If the government can tell you what you can and cannot do within the privacy of your home, whether it relates to what you eat, what you smoke or whom you love, you no longer have any rights whatsoever within your home.
If government officials can fine and arrest you for growing vegetables in your front yard, praying with friends in your living room, installing solar panels on your roof, and raising chickens in your backyard, you’re no longer the owner of your property.
If school officials can punish your children for what they do or say while at home or in your care, your children are not your own — they are the property of the state.
If government agents can invade your home, break down your doors, kill your dog, damage your furnishings and terrorize your family, your property is no longer private and secure — it belongs to the government. Likewise, if police can forcefully draw your blood, strip-search you, and probe you intimately, your body is no longer your own, either.
This is what a world without the Fourth Amendment looks like, where the lines between private and public property have been so blurred that private property is reduced to little more than something the government can use to control, manipulate and harass you to suit its own purposes, and you the homeowner and citizen have been reduced to little more than a tenant or serf in bondage to an inflexible landlord.
Examples of this disregard for the sanctity of private property — whether in the form of one’s home, one’s possessions, or one’s person — abound. Here are just a few.
• In San Rafael, Calif., it is now illegal to smoke a cigarette or other tobacco product inside “apartments, condos, duplexes, and multi-family houses,” while in Florida and elsewhere throughout the country, home vegetable gardens are being targeted as illegal.
• In Ohio, it’s illegal to alter one’s car with a hidden compartment if the “intent” is to conceal illegal drugs. Although Norman Gurley had no drugs on his person, nor in his car, nor could it be proven that he intended to conceal drugs, he still was arrested for the “crime” of having a hidden compartment in the trunk of his car.
The most obvious disrespect for property rights comes in the form of the tens of thousands of SWAT team raids that occur across the country on a yearly basis. Usually undertaken under the pretense of serving a drug warrant, these raids involve police arriving at a private residence in SWAT gear, armed to the hilt, kicking down doors, apprehending all people inside the home, then determining if a crime has been committed.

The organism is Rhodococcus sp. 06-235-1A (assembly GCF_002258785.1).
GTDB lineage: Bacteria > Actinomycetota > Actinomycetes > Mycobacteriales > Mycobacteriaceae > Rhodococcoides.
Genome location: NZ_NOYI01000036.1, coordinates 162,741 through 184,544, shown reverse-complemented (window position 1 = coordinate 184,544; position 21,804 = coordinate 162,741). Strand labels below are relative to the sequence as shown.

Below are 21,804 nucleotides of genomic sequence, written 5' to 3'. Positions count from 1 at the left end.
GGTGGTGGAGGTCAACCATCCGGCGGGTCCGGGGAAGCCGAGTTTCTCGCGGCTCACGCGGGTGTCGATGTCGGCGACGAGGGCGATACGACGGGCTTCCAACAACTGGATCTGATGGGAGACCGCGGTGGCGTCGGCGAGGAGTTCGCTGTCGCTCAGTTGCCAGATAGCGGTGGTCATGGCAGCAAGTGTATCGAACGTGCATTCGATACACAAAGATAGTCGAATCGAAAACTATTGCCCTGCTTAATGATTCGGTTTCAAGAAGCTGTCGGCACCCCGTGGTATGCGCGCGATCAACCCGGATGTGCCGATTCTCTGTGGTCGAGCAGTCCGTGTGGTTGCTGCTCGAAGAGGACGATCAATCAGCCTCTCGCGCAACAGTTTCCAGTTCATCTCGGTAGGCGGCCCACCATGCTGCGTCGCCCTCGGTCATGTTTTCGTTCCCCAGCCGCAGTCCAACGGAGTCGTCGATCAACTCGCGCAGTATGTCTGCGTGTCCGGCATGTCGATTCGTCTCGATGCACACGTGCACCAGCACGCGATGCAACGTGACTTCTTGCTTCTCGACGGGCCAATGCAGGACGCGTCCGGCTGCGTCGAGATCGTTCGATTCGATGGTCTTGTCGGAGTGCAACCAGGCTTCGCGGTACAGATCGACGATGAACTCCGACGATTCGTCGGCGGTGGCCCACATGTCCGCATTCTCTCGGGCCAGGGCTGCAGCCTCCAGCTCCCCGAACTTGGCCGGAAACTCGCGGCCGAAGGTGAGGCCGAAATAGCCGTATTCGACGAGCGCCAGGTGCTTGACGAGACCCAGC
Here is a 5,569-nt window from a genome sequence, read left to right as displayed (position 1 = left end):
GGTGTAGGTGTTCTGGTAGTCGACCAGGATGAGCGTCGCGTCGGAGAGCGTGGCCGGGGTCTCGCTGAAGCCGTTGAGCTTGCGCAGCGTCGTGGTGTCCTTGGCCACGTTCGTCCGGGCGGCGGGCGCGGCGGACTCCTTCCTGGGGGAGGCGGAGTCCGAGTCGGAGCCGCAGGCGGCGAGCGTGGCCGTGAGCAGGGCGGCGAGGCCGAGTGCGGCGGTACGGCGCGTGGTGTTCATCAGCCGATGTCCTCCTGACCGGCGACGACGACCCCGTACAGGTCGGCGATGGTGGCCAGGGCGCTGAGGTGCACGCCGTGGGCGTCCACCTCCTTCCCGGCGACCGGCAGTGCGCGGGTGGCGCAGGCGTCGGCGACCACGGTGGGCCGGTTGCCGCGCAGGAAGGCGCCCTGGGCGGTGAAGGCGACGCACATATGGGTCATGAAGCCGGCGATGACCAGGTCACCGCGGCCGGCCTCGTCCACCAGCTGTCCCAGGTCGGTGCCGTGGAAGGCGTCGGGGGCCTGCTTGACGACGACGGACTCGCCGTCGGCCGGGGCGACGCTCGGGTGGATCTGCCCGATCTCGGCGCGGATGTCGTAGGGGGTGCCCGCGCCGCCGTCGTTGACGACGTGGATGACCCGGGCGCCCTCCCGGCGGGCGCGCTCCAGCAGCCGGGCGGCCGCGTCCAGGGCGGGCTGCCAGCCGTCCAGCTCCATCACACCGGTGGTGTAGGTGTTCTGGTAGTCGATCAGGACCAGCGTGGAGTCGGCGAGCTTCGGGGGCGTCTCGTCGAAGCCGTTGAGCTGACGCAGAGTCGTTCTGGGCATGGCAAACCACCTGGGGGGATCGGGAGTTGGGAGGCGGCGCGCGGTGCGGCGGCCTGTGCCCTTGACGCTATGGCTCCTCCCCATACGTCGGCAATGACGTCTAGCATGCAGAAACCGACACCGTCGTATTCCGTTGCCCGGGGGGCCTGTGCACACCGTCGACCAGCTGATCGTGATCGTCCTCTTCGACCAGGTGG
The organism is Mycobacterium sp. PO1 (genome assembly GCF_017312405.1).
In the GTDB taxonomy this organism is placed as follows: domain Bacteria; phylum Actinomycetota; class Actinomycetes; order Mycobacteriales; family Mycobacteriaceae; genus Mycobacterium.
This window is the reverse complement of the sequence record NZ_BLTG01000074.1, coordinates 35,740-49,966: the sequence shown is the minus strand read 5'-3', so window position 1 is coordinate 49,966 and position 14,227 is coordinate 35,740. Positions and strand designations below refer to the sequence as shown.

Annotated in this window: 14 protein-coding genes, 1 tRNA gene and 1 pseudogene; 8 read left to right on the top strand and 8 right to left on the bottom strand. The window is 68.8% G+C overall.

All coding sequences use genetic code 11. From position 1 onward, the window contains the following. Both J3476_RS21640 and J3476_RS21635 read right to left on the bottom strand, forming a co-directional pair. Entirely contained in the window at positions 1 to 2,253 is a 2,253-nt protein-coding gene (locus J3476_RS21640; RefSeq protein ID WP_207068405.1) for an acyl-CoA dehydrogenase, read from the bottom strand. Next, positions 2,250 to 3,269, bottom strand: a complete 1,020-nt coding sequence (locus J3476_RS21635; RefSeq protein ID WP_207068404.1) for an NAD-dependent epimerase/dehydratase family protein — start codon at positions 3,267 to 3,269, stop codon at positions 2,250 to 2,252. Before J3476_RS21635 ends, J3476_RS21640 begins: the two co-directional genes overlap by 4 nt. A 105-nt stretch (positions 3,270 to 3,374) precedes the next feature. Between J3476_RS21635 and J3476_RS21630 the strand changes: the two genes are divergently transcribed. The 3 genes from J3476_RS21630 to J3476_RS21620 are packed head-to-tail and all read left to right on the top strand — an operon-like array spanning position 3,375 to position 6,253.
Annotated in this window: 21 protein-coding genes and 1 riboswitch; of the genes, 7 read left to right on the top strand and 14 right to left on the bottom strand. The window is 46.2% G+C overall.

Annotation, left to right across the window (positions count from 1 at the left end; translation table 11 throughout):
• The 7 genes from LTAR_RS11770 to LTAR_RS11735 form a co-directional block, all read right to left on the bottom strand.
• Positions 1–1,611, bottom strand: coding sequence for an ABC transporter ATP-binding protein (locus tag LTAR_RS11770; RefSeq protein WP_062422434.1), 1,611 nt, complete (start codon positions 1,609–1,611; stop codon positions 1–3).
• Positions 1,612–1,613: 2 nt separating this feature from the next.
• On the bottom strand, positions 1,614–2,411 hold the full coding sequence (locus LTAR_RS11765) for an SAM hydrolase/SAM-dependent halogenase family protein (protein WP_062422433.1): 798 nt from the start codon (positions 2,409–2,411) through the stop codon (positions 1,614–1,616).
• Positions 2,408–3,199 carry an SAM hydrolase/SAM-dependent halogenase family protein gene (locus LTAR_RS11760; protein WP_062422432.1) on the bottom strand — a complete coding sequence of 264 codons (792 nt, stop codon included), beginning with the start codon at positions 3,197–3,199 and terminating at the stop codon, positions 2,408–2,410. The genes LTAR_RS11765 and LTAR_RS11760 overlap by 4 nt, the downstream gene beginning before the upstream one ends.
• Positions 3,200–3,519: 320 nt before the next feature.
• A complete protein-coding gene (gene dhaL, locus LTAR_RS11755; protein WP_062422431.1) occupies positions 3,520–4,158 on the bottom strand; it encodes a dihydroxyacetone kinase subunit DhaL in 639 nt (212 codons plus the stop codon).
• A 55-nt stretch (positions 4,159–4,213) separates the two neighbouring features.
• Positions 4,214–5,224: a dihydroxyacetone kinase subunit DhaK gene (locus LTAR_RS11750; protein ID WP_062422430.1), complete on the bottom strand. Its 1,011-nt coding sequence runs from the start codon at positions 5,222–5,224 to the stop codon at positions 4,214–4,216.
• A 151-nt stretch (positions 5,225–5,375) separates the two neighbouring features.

Unfortunately, we in America get so focused on the Fourth Amendment’s requirement of a warrant before government agents can invade our property (a requirement that means little in an age of kangaroo courts and rubber-stamped warrant requests) that we fail to properly appreciate the first part of the statement declaring that we have a right to be secure in our “persons, houses, papers, and effects.” What this means is that the Fourth Amendment’s protections were intended to not only follow us wherever we go but also apply to all that is ours — whether you’re talking about our physical bodies, our biometric data, our possessions, our families, or our way of life.
Nevertheless, the reality of our age is this: If the government chooses to crash through our doors, listen to our phone calls, read our emails and text messages, fine us for growing vegetables in our front yard, jail us for raising chickens in our backyard, forcibly take our blood and saliva, and probe our vaginas and rectums, there’s little we can do to stop it. At least, not at that particular moment. When you’re face to face with a government agent who is not only armed to the hilt and inclined to shoot first and ask questions later but also woefully ignorant of the fact that he works for you, if you value your life, you don’t talk back.
However, once the dust settles and you’ve had a chance to catch your breath, I hope you’ll remember that the Constitution begins with those three beautiful words, “We the people.” In other words, there is no government without us — our sheer numbers, our muscle, our economy, our physical presence in this land. There also can be no police state, no tyranny, no routine violations of our rights without our complicity and collusion without our turning a blind eye, shrugging our shoulders, allowing ourselves to be distracted and our civic awareness diluted.
So where do we begin? How do we go about wresting back control over our freedoms and our lives in the face of such seemingly insurmountable odds?
There’s an old saying, albeit not a very palatable one, that says “when eating an elephant take one bite at a time.” The point is this: When facing a monumental task, take it one step at a time. In other words, we’re going to have to wage these battles house by house, car by car, and body by body.
Most importantly, we’re going to have to stop the partisan bickering — you can leave that to the yokels in Congress — and recognize that the suffering brought about by a police state will be the great equalizer, applying to all Americans, regardless of their political leanings.
As John Adams rightly noted, “The Revolution was affected before the war commenced. The Revolution was in the minds and hearts of the people. This radical change in the principles, opinions, sentiments and affections of the people was the real American Revolution.”
It’s time for a second American Revolution. Not a revolution designed to kill people or tear down and physically destroy society, but a revolution of the minds and souls of human beings — a revolution promulgated to restore the freedoms for which our founders sacrificed their fortunes and their lives.
John Whitehead is president of the Rutherford Institute, a civil-liberties organization based in Charlottesville, Va.